This week's blog post is a guest post from the creator of the AudioGlu music server, Ian Smart. AudioGlu is an interesting use case; it's a piece of hardware that has adopted OneMusicAPI to install metadata and cover art when ripping CDs.
... and apologies for this post's image, but given Ian's feisty approach to building a music server I couldn't resist the chance to post an equally feisty chipmunk. Take it away Ian...
AudioGlu is a recently launched music player, server and CD ripper that has just adopted the OneMusicAPI to search for its album art. Unlike other similar systems, AudioGlu has been designed to be straightforward to use through the adoption of an 'opinionated design' approach.
For those of you who are Douglas Adams fans this probably sounds like a recipe for disaster! Imagine a music server that only plays tracks appropriate to its mood or preference! As enjoyable as it might be to develop a system like that, it probably would have limited appeal.
What 'opinionated' really means is described succinctly by the guys at 37 Signals:
Some people argue software should be agnostic. They say it's arrogant for developers to limit features or ignore feature requests. They say software should always be as flexible as possible.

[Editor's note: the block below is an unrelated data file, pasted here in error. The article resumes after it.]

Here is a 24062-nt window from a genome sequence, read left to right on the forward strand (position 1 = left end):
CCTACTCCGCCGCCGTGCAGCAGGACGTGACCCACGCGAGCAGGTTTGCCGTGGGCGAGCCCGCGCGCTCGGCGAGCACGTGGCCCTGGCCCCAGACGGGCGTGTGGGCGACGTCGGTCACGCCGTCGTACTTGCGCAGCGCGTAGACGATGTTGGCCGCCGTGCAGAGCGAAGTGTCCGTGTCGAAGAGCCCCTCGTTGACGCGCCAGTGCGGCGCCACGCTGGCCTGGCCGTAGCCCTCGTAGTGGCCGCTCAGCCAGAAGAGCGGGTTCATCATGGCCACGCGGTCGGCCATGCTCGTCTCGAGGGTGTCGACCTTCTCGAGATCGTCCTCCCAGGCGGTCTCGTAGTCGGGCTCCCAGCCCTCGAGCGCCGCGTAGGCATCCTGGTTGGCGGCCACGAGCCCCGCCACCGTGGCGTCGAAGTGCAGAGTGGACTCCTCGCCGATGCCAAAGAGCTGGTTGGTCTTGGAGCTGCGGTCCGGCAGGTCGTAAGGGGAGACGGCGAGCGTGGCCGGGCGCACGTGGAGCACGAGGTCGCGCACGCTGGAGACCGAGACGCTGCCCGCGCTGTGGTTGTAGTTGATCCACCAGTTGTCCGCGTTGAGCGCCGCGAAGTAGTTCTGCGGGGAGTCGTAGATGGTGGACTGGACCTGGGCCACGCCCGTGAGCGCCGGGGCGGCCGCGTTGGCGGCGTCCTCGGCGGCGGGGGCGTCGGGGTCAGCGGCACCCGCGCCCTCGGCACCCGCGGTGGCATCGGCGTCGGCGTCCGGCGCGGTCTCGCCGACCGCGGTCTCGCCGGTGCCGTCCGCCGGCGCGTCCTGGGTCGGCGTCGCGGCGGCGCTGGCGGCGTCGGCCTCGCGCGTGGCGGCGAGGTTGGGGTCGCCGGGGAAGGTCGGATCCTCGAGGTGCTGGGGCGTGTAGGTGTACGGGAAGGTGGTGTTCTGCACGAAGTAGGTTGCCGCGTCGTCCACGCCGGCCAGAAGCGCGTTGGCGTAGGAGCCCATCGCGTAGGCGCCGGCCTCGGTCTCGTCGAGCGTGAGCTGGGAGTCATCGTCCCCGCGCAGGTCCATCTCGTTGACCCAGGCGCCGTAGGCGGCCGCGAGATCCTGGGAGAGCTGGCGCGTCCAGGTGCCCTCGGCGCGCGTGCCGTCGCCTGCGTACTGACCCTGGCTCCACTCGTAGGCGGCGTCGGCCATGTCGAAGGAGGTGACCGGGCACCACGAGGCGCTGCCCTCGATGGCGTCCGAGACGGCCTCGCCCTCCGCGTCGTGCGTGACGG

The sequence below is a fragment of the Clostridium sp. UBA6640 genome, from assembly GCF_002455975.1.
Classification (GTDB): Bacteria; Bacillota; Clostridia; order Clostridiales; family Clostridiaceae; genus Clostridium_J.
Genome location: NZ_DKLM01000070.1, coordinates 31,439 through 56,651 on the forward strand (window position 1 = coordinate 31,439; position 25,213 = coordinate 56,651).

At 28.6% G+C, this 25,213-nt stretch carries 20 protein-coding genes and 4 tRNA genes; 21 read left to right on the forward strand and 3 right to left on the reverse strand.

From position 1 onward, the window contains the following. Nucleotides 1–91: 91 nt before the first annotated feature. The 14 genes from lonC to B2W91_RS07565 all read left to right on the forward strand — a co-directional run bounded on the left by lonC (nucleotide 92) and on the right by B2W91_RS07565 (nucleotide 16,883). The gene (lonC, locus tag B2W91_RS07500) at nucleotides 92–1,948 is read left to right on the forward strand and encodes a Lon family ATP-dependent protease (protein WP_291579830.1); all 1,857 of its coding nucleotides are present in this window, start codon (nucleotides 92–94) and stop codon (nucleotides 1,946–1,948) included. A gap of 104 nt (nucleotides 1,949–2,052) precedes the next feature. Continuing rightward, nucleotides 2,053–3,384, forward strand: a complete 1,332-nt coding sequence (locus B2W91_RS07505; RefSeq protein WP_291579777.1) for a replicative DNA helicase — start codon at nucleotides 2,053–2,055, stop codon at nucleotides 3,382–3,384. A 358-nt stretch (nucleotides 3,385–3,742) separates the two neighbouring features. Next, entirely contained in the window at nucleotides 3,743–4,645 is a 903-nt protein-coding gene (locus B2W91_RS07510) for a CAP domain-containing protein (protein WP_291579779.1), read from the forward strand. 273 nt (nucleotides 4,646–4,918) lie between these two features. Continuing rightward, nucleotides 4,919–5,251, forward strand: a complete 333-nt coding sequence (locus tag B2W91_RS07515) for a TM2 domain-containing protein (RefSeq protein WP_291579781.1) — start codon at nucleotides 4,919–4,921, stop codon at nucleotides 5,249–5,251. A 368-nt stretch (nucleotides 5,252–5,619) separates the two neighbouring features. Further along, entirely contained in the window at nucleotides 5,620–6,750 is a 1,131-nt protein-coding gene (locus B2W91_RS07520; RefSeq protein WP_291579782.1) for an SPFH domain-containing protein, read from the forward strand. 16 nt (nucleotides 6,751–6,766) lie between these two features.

We think that's bullshit. The best software has a vision. The best software takes sides. When someone uses software, they're not just looking for features, they're looking for an approach. They're looking for a vision. Decide what your vision is and run with it.
See the rest of the post at: http://gettingreal.37signals.com/ch04_Make_Opinionated_Software.php
The vision in AudioGlu's case is to ensure that all basic functionality can be performed without asking questions and by making reasonable assumptions. For example, a backup is automatically started when an external disk drive is plugged into a USB socket; a DAC (digital to analogue converter) is automatically configured when it is plugged into a USB socket; a CD is ripped, tagged and artwork downloaded when it is inserted into the CD slot; in fact there is no user interface at all to the system unit.
Of course in the world of album art there will be issues and this is why AudioGlu is using OneMusicAPI to help reduce errors where possible. We're also working with Dan on an embedded version of Bliss for those users who prefer to make their own choices.
Thanks to Rennett Stowe who made the the image above available for sharing.